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Japanese knotweed is a strong-growing, clump-forming perennial, with tall, dense annual stems. Stem growth is renewed each year from the stout, deeply-penetrating rhizomes (creeping underground stems).
An amendment to the Anti-social Behaviour, Crime and Policing Act 2014 includes Japanese knotweed and other invasive non-native plants. Full details of how this will work for the homeowner are not yet available, but here are some key points:
- It is not illegal to have Japanese knotweed in your garden
- On your property, you should aim to control this plant and other invasive non-native plants such as Himalayan balsam and giant hogweed, to prevent them becoming a problem in your neighbourhood. If they have a "detrimental effect of a persistant or continuing nature on the quality of life of those in the locality", the legislation could be used to enforce its control
- Control can be carried out by the homeowner (see the control section below) and doesn't require a specialist company. However, a specialist company will be skilled at control and can dispose of the plant waste
- Identification is important. Japanese knotweed can be confused with other plants including Persicaria microcephala (e.g. P. microcephala 'Red Dragon'), Leycesteria formosa and Houttuynia cordata
- Where problems with Japanese knotweed occur in neighbouring gardens, we suggest that you speak or correspond directly with your neighbours (who may already be taking action to control this difficult weed). These informal steps should be taken before contacting your council to talk about control using the legislation
In spring and summer, bamboo-like shoots grow to 2.1m (7ft) tall. Leaves are up to 14cm (5½in) in length and the creamy-white flower tassels produced in late summer and early autumn reach up to 15cm (6in).
The stems die back to ground level in winter.
Japanese knotweed was introduced from Japan in 1825 as an ornamental plant. The plant is not unattractive but its rapid annual growth and relentless spread, allows it to easily overwhelm other garden plants. Where established as a wayside weed, native plants are also aggressively over-run.
Although it does not produce seeds, it can sprout from very small sections of rhizomes and, under the provisions made within the Wildlife and Countryside Act 1981, it is an offence to cause Japanese knotweed to grow in the wild. Much of its spread is probably via topsoil movement or construction traffic.
When tackling Japanese knotweed, cultural control methods pose some problems;
- Digging out is possible, but due to the depth that the rhizomes can penetrate, regrowth usually occurs. This method also creates problems over disposal as Japanese knotweed is classed as 'controlled waste' under the Environmental Protection Act 1990. This requires disposal at licensed landfill sites. Specialist Japanese knotweed contractors are usually licensed to safely remove the weed from site but check first before employing their services. Alternatively, it can be destroyed on site by allowing it to dry out before burning. On no account should Japanese knotweed be included with normal household waste or put out in green waste collection schemes
- If digging out is attempted, remove as much root as possible, then repeatedly destroy regrowth. In this way the energy reserves in the remaining underground parts will be gradually exhausted; a process which may, however, take several seasons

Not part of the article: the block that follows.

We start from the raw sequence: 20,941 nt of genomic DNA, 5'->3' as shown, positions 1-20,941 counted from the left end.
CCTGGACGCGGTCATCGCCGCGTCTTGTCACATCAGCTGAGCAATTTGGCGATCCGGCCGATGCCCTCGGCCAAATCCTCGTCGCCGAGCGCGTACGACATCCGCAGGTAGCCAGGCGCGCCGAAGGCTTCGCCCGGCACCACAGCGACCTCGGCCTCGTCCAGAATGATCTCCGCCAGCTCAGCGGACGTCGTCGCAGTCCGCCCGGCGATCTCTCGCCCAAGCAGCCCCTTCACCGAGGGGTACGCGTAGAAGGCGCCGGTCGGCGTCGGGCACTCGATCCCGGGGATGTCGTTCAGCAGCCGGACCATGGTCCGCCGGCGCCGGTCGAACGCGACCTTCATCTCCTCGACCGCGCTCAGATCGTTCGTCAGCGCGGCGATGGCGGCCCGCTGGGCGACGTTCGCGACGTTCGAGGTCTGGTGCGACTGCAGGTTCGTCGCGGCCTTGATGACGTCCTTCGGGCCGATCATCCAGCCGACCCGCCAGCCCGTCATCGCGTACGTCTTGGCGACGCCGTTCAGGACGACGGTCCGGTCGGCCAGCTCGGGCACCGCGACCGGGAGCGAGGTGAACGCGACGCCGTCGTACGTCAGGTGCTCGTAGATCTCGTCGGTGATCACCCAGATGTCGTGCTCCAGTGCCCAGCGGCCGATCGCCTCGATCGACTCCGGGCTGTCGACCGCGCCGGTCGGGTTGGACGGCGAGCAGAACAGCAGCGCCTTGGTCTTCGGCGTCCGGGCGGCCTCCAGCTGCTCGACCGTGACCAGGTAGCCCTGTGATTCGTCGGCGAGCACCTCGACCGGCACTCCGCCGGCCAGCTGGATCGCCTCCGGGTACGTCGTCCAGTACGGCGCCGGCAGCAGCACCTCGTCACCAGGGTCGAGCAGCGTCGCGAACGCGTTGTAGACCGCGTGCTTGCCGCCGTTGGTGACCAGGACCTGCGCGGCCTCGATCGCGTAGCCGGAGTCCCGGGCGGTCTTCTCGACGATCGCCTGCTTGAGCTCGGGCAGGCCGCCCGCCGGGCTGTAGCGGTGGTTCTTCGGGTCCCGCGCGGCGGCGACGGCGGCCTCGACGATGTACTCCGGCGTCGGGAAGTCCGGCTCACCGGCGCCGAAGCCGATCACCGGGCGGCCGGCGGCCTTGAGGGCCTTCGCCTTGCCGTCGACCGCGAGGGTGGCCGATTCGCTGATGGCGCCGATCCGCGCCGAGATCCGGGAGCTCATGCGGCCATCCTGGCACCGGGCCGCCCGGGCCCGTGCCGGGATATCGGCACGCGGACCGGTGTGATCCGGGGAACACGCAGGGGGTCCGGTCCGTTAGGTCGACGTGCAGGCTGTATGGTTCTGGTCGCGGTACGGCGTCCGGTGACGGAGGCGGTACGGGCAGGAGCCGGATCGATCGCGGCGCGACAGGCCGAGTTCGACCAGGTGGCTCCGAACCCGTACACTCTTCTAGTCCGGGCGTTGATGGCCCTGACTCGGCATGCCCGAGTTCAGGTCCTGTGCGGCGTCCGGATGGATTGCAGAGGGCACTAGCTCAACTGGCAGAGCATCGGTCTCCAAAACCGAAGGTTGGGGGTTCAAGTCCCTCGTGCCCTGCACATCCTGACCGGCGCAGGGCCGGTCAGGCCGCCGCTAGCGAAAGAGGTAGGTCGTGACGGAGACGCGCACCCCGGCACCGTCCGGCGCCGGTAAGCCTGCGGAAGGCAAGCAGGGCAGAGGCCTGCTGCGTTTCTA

- A plant sucker (psyllid) is being released in the UK as a biological control for Japanese knotweed. It is currently only being released at a handful of trial sites and is not available to gardeners. However, if successful it will be released more widely and will become widespread in Britain over the next five to ten years by natural spread
When using weedkillers, always follow the instructions on the pack to make effective and economic use of the product while minimising risks to people and the environment.
- Perhaps the most effective and simplest method for the home gardener to tackle Japanese knotweed is with the glyphosate-based weedkiller Scotts Roundup Tree Stump & Rootkiller. This has label recommendation for controlling Japanese knotweed, instructing it to be applied to the cut canes. Bayer Garden Super Strength Weedkiller also has label control for this weed
- Alternatively, try other tough formulations of glyphosate (e.g. Scotts Roundup Ultra, Scotts Tumbleweed, Bayer Tough Rootkill, Doff Maxi Strength Glyphosate Weedkiller or Westland Resolva Xtra Tough Concentrate)
- Glyphosate is usually applied to the foliage and is passed within the plant to the underground parts
- It is useful to cut away old stems during the previous winter to allow good access. As with other weeds, the most effective time for spraying Japanese knotweed with glyphosate is at the flowering stage in late summer. However, it is difficult to spray at this stage, when the weed is 2.1m (7ft) or more high
- A more practical approach is to allow Japanese knotweed to grow to about 90cm (3ft), which will usually be reached in May, and spray then. There will be regrowth and consequently a second application in mid-summer is useful. Check during September and if it has grown once more, spray again before growth begins to die down in the autumn. Check again the following spring
- Avoid spray coming into contact with garden plants. Glyphosate-treated knotweed will often produce small-leaved, bushy regrowth 50-90cm (20in-3ft) in height the following spring. This is very different in appearance to the normal plant and it is essential that this regrowth is treated
- It usually takes at least three to four seasons to eradicate Japanese knotweed using glyphosate. Professional contractors, however, will have access to more powerful weedkillers that may reduce this period by half